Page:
India has pipped China and other major textile suppliers in competitiveness in the capital-intensive spinning segment, a latest study said, further bolstering the notion that enhancing the share of the organised sector in textile manufacturing results in lower costs. However, senior industry executives said systemic obstacles in the form of archic labour laws, frequent power outages and other infrastructural bottlenecks outweigh the inherent cost competitiveness and prevents growth in the country’s share in the global trade, senior industry executives said.
Based on an assumption that India’s manufacturing cost in the spinning sector was 100 in 2012, China’s was high as 138, followed by Indonesia (110), Bangladesh (104) and Pakistan (101), according to the study commissioned by the state-run Textiles Export promotion Council (TEXPROCIL). However, in the weaving and processing sector, the manufacturing cost of China stands at 111, followed by Pakistan (110), Bangladesh (87) and Indonesia (99), compared with India’s 100.
This reflects the growing urgency of bringing in more players into the ornaised sector in the weaving and processing segmant through policy intervention, the executives said. Importantly, the share of unorganised manufacturing in the yarn segment, a major beneficiary of the government’s technology upgradation fund schme (TUFS) since the latter’s inception, is barely 10%, compared with 80% for garments and roughly 90% for fabrics.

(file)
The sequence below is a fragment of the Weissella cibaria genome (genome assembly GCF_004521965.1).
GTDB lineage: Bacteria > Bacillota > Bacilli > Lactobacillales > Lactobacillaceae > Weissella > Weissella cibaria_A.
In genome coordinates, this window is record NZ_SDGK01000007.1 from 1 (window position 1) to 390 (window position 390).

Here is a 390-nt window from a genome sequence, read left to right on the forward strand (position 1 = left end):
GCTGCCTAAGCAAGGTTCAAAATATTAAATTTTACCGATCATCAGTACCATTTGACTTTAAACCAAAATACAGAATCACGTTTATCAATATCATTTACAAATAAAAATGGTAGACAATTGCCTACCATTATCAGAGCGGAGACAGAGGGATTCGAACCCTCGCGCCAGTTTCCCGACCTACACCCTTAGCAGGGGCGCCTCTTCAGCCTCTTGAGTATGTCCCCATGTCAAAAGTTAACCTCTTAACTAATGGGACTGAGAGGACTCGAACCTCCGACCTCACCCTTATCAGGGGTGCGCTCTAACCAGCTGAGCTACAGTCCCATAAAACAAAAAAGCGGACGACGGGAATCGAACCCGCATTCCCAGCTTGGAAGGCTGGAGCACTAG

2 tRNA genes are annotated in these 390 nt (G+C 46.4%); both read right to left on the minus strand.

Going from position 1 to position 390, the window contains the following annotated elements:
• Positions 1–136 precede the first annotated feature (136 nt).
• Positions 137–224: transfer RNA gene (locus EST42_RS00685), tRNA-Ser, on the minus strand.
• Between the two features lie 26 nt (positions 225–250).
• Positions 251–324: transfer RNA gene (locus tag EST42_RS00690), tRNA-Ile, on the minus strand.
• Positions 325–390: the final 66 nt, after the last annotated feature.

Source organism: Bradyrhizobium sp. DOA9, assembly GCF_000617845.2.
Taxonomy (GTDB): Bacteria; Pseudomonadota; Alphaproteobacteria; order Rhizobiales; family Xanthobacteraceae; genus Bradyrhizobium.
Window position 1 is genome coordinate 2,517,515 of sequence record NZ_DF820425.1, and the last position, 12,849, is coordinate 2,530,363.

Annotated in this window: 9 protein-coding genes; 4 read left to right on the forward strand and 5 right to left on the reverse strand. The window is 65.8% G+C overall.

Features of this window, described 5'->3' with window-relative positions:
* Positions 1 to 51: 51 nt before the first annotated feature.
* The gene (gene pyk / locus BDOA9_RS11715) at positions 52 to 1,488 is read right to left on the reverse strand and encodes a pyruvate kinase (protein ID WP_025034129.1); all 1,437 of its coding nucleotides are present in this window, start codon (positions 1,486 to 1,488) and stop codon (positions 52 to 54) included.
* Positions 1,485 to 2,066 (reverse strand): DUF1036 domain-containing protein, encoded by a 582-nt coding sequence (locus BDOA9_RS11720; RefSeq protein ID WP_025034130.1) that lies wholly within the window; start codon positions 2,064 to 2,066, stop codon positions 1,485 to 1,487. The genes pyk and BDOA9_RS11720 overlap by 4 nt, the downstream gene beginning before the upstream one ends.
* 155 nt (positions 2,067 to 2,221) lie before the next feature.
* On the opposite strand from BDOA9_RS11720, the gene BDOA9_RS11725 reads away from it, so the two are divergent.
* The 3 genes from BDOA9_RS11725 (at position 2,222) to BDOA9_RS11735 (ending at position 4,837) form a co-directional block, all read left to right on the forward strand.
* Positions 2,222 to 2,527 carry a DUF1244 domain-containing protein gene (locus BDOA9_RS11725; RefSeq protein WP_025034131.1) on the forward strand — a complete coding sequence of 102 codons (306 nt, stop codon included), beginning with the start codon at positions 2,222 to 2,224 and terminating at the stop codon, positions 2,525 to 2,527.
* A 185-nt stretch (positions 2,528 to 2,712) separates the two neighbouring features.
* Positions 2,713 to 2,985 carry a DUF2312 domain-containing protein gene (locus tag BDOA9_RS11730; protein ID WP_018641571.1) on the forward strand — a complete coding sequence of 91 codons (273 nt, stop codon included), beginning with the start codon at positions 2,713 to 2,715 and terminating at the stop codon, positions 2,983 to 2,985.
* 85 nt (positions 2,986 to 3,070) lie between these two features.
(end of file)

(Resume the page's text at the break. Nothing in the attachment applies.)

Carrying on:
In 2011, 40% of ring spinning machines installed by the textile industry were less than 10 years old, compared with 29% in 2006 and 26% in 2002. Similarly, the industry achieved 100% shuttle-less weaving capacity with less than 10-year-old machines, compared with 75% in 2002.
Moreover, the report says a weak rupee has driven up India’s cost competitiveness in the export market in recent years, compared with China. Although the rupee appreciated by 5.5% during 2002-2006, it weakened by 24% between 2006 and 2012 (24 per cent), while Chinese currency appreciated against the dollar by 23.8% in the decade through 2012.
However, the report said India has to go a long way in catching up with China in the textile sector, which captured more than 35% share in global trade in 2011. In absolute terms, while China’s textile and garment exports hit $248 billion in 2011, India remains a distant second at $ 29.4 billion.
“Our share in the global trade suffers because of a lack of an effective overall policy framework, which has resulted in periodic restrictions on the shipments of certain raw materials.